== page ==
Posted on May 30th, 2012 by Rachel
A blog post by Program Manager Rachel Cylus.
Baked, flaky golden pockets filled with potato, broccoli, kasha, meat, or anything savory. We couldn’t have a program entitled, “Knish History 101: The Life and Times of the Knish”, without a taste or two of this delectable pastry itself. In the days leading up to the talk on May 20th, with knish enthusiast, Laura Silver, we figured it would be a lot of fun to have a knish tasting. But where exactly would we find a suitable assortment of local knishes?
Finally, I received an insider tip in the form of a phone call from a loyal JMM patron. “You have to call Sion’s Bakery!” she told me. Sion’s knishes were apparently as big as baseballs, with a homemade dough and tasty potato filling. They could feed eight people!
I was a bit nervous to call and ask for a donation, but before I knew it, I had donations of knishes from Sion’s Bakery, The Knish Ship, Hoffman’s Catering, Attman’s and a lady named Anita Baum, who had owned The Knish Shop for many years. But the knishes would have to be picked up from each location – thus the Knish adventure came into being.
Fortunately for me, a chance encounter with a colleague interning at the Smithsonian provided me with a willing and able co-adventurer. Although Nadine was just visitingBaltimorefor the weekend and would not be able to attend the Knish program, she was eager to run all over town picking up knishes in return for a lift to the National Aquarium (almost as exciting a destination as the many Knish locations alongReisterstown Road).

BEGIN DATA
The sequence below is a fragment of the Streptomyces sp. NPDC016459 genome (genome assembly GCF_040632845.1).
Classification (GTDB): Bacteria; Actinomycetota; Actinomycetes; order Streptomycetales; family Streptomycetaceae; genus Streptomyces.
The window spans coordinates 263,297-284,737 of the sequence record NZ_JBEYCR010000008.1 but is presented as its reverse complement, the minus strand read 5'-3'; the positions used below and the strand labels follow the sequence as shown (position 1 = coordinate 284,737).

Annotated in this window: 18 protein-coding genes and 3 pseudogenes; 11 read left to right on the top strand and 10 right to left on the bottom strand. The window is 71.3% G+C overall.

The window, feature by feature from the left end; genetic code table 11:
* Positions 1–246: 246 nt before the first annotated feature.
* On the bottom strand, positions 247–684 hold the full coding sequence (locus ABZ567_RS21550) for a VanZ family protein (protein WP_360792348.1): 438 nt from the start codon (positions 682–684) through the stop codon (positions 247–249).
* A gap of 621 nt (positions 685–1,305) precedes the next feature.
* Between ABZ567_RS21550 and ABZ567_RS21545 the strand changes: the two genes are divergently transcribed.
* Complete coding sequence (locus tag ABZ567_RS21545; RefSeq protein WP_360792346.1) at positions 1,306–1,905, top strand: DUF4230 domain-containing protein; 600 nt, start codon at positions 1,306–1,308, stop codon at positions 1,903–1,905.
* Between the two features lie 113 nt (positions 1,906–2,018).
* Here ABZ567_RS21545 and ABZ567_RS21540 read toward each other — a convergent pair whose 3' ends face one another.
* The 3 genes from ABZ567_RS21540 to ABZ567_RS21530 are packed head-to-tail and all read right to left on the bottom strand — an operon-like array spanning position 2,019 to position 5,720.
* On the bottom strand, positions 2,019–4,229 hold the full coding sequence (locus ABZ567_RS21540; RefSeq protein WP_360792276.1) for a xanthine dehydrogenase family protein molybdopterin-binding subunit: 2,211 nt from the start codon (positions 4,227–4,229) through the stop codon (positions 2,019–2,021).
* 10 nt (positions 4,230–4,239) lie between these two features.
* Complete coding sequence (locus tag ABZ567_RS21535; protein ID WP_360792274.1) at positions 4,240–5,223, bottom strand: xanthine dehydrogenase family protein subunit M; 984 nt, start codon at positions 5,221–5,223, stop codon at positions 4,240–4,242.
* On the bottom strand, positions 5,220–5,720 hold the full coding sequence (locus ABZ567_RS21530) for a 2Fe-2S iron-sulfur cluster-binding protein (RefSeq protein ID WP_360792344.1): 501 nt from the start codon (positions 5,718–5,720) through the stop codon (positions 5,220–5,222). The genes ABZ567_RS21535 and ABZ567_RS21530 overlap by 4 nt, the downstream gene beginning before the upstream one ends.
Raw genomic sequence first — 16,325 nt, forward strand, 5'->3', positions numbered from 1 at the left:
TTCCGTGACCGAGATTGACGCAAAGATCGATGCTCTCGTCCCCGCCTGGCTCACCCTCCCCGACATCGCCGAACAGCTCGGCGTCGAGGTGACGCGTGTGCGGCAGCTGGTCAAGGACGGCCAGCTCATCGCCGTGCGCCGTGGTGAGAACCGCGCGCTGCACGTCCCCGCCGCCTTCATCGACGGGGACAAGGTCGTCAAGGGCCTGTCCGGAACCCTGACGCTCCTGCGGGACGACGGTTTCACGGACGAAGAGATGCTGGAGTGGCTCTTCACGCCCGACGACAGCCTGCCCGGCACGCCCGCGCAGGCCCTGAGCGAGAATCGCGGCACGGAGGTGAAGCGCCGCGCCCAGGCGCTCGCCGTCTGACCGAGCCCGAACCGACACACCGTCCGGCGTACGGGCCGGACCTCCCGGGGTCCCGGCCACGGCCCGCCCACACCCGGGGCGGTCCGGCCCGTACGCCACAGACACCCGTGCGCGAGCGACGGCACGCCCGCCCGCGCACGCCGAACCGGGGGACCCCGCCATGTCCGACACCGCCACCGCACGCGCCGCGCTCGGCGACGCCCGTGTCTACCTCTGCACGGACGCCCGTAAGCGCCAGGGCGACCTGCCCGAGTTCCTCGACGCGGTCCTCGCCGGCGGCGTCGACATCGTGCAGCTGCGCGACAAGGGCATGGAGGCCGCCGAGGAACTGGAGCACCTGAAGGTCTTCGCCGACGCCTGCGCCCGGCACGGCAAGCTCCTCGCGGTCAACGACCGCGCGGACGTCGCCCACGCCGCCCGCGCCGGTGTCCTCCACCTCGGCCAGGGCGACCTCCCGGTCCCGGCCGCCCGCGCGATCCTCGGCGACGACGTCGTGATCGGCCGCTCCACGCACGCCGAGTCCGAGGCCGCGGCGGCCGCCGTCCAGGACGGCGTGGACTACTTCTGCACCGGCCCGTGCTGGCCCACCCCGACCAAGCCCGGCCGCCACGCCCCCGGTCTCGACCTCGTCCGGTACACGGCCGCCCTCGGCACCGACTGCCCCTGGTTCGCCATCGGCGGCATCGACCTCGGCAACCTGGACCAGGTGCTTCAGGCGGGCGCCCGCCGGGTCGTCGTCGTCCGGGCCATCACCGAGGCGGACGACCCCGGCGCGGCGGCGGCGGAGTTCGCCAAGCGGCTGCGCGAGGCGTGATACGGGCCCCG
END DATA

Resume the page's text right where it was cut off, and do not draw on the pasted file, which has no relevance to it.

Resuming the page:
Sunday morning at the crack of dawn (more like 10:30am, but it felt early), I arrived inHuntValleyto pick up Nadine. Then we headed toReisterstown Roadto begin our adventure. First stop: The Knish Shop at508 Reisterstown Road. It had the feeling of an old-fashioned deli counter with all sorts of salads and sandwiches in addition to the rows and rows of knishes in all sorts of flavors. We were handed a heaping catering tray filled with thirty huge knishes.
Then it was off to Sion’s Bakery. Everything looked tasty and sugar-coated in Sion’s, which is mostly a traditional bakery filled with rainbow cake and chocolate tops (picked up half a pound for my dad to sample – he reported them to be quite good). These knishes came in a bakery box. If I hadn’t know better, I would have thought there was a cake inside!
From there we hopped on the highway, as the next part of our adventure was a bit of a Knish Chase. Hoffman’s Catering was more than willing to provide knishes, if we didn’t mind picking them up from one of their catering jobs… at the Belvedere Hotel. Nadine and I sure weren’t dressed for the wedding we were about to nearly crash. Fortunately we were whisked into the back kitchen and given another huge tray of knishes.